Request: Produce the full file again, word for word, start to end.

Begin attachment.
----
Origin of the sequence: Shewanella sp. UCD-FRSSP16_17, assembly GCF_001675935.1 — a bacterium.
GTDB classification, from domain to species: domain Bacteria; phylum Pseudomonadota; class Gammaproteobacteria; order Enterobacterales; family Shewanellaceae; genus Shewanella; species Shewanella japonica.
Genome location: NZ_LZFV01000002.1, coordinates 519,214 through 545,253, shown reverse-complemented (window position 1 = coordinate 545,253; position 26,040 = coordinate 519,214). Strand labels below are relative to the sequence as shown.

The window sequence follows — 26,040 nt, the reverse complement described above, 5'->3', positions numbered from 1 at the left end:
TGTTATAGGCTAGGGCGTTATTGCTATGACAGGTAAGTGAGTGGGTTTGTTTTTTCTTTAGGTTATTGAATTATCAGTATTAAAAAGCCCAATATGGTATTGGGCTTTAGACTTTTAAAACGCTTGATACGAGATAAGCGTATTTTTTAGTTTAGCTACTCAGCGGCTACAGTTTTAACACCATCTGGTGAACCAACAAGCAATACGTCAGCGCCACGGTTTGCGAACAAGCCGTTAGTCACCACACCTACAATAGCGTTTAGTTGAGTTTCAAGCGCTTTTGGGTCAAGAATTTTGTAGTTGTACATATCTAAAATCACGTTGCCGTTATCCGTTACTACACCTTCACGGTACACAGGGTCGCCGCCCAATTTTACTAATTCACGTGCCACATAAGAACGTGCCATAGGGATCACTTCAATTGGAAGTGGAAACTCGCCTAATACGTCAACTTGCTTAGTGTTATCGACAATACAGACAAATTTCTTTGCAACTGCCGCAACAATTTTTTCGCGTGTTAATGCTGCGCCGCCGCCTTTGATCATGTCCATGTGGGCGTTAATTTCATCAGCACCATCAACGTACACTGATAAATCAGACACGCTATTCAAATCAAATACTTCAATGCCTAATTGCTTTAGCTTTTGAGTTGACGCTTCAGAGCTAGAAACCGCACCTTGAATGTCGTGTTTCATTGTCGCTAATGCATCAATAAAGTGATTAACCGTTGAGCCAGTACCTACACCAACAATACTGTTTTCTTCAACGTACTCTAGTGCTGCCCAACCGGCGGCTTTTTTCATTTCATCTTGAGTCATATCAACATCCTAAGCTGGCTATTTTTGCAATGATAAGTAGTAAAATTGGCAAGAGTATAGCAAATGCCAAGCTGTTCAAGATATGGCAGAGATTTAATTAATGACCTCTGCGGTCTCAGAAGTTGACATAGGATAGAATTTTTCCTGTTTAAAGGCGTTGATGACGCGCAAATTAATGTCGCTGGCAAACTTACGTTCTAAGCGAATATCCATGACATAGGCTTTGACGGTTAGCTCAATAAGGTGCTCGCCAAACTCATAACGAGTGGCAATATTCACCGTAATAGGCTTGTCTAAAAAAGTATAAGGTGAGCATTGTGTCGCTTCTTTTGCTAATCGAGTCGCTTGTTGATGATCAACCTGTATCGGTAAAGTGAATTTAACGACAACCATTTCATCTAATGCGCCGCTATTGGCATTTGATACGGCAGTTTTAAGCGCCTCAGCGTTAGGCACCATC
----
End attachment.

Origin of the sequence: Shewanella sp. UCD-FRSSP16_17, assembly GCF_001675935.1 — a bacterium.
GTDB classification, from domain to species: domain Bacteria; phylum Pseudomonadota; class Gammaproteobacteria; order Enterobacterales; family Shewanellaceae; genus Shewanella; species Shewanella japonica.
Genome location: NZ_LZFV01000002.1, coordinates 519,214 through 545,253, shown reverse-complemented (window position 1 = coordinate 545,253; position 26,040 = coordinate 519,214). Strand labels below are relative to the sequence as shown.

The window sequence follows — 26,040 nt, the reverse complement described above, 5'->3', positions numbered from 1 at the left end:
TGTTATAGGCTAGGGCGTTATTGCTATGACAGGTAAGTGAGTGGGTTTGTTTTTTCTTTAGGTTATTGAATTATCAGTATTAAAAAGCCCAATATGGTATTGGGCTTTAGACTTTTAAAACGCTTGATACGAGATAAGCGTATTTTTTAGTTTAGCTACTCAGCGGCTACAGTTTTAACACCATCTGGTGAACCAACAAGCAATACGTCAGCGCCACGGTTTGCGAACAAGCCGTTAGTCACCACACCTACAATAGCGTTTAGTTGAGTTTCAAGCGCTTTTGGGTCAAGAATTTTGTAGTTGTACATATCTAAAATCACGTTGCCGTTATCCGTTACTACACCTTCACGGTACACAGGGTCGCCGCCCAATTTTACTAATTCACGTGCCACATAAGAACGTGCCATAGGGATCACTTCAATTGGAAGTGGAAACTCGCCTAATACGTCAACTTGCTTAGTGTTATCGACAATACAGACAAATTTCTTTGCAACTGCCGCAACAATTTTTTCGCGTGTTAATGCTGCGCCGCCGCCTTTGATCATGTCCATGTGGGCGTTAATTTCATCAGCACCATCAACGTACACTGATAAATCAGACACGCTATTCAAATCAAATACTTCAATGCCTAATTGCTTTAGCTTTTGAGTTGACGCTTCAGAGCTAGAAACCGCACCTTGAATGTCGTGTTTCATTGTCGCTAATGCATCAATAAAGTGATTAACCGTTGAGCCAGTACCTACACCAACAATACTGTTTTCTTCAACGTACTCTAGTGCTGCCCAACCGGCGGCTTTTTTCATTTCATCTTGAGTCATATCAACATCCTAAGCTGGCTATTTTTGCAATGATAAGTAGTAAAATTGGCAAGAGTATAGCAAATGCCAAGCTGTTCAAGATATGGCAGAGATTTAATTAATGACCTCTGCGGTCTCAGAAGTTGACATAGGATAGAATTTTTCCTGTTTAAAGGCGTTGATGACGCGCAAATTAATGTCGCTGGCAAACTTACGTTCTAAGCGAATATCCATGACATAGGCTTTGACGGTTAGCTCAATAAGGTGCTCGCCAAACTCATAACGAGTGGCAATATTCACCGTAATAGGCTTGTCTAAAAAAGTATAAGGTGAGCATTGTGTCGCTTCTTTTGCTAATCGAGTCGCTTGTTGATGATCAACCTGTATCGGTAAAGTGAATTTAACGACAACCATTTCATCTAATGCGCCGCTATTGGCATTTGATACGGCAGTTTTAAGCGCCTCAGCGTTAGGCACCATC